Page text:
Note that you see some options that you don’t see in the ribbon or in the Filter options. While there is the usual sort by value and custom sort option (which opens the Sort dialog box), you can also see options such as Put selected Cell color/Font color/Formatting icon on the top. I find this option quite useful as it allows me to quickly get all the colored cells (or cells with a different font color) together at the top. I often have the monthly expense data that I go through and highlight some cells manually. I can then use this option to quickly get all these cells together at the top. Now that I have covered all the ways to access sorting options in Excel, let’s see how to use these to sort data in different scenarios.

Sorting Data in Excel (Text, Numbers, Dates)

Based on the type of data you have, you can use the sorting options in Excel.

Sorting by Text

Suppose you have a dataset as shown below and you want to sort all these records based on the name of the student in alphabetical order.

Below are the steps to sort this text data in alphabetical order: The above steps would sort the entire dataset and give the result as shown below.

Why not just use the buttons in the ribbon? The above method of sorting data in Excel may look like a lot of steps, as compared to just clicking the sort icon in the ribbon. And this is true. The above method is longer, but there is no chance of any error. When you use the sort buttons in the ribbon, there are a few things that can go wrong (and this could be hard to spot when you have a large data set. While I discuss the drawbacks of using the buttons later in this tutorial, let me quickly show you what can go wrong. In the below example, since Excel cannot recognize that there is a header row, it sorts the entire dataset, including the header.

This issue is avoided with the sort dialog box as it explicitly gives you the option to specify whether your data has headers or not.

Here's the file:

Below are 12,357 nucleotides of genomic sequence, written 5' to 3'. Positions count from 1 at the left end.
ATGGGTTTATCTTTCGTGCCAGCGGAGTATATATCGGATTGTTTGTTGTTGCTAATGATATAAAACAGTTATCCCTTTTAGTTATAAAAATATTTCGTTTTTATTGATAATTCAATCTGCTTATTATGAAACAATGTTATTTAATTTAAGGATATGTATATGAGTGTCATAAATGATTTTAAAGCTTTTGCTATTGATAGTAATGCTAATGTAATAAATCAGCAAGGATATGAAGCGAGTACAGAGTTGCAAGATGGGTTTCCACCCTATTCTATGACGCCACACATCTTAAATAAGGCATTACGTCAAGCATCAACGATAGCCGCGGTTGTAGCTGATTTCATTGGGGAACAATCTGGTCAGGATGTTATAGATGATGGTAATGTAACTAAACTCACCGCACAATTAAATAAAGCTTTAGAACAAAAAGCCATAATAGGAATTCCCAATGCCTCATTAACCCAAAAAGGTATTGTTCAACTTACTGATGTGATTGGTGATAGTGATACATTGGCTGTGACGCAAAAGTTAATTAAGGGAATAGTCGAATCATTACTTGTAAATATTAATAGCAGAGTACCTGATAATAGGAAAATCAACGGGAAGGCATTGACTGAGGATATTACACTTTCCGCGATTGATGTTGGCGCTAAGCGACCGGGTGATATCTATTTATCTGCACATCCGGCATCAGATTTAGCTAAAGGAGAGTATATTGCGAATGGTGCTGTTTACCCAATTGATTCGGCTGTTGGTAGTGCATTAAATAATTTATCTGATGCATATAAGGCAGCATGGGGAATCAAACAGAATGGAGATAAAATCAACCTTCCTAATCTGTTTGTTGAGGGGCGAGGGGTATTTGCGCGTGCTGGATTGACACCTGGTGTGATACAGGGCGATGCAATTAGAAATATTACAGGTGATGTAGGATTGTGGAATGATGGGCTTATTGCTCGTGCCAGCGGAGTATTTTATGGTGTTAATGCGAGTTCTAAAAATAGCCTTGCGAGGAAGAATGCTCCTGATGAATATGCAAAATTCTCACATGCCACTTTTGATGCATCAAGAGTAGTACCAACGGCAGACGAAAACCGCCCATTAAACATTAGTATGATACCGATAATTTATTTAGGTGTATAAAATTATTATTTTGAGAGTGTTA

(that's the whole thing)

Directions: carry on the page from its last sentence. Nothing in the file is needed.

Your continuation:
Sorting by Numbers

Now, I am assuming you have already gotten a hang of how text sorting works (covered above this section). The other types of sorting (such as based on numbers or dates or color) is going to use almost the same steps with minor variations. Suppose you have a dataset as shown below and you want to sort this data based on the marks scored by each student.

Below are the steps to sort this data based on numbers: The above steps would sort the entire dataset and give the result as shown below.

Sorting by Date/Time

While the date and time may look different, they are nothing but numbers. For example, in Excel, the number 44196 would be the date value for 31 December 2020. You can format this number to look like a date, but in the backend in Excel, it still remains a number. This also allows you to treat dates as numbers. So you can add 10 to a cell with date, and it will give you the number for the date 10 days later. And the same goes for the time in Excel. For example, the number 44196.125 represents 3 AM on 31st December 2020. While the integer part of the number represents a full day, the decimal part would give you the time. And since both date and time are numbers, you can sort these like numbers. Suppose you have a dataset as shown below and you want to sort this data based on the project submission date.

Below are the steps to sort this data based on the dates: The above steps would sort the entire dataset and give the result as shown below.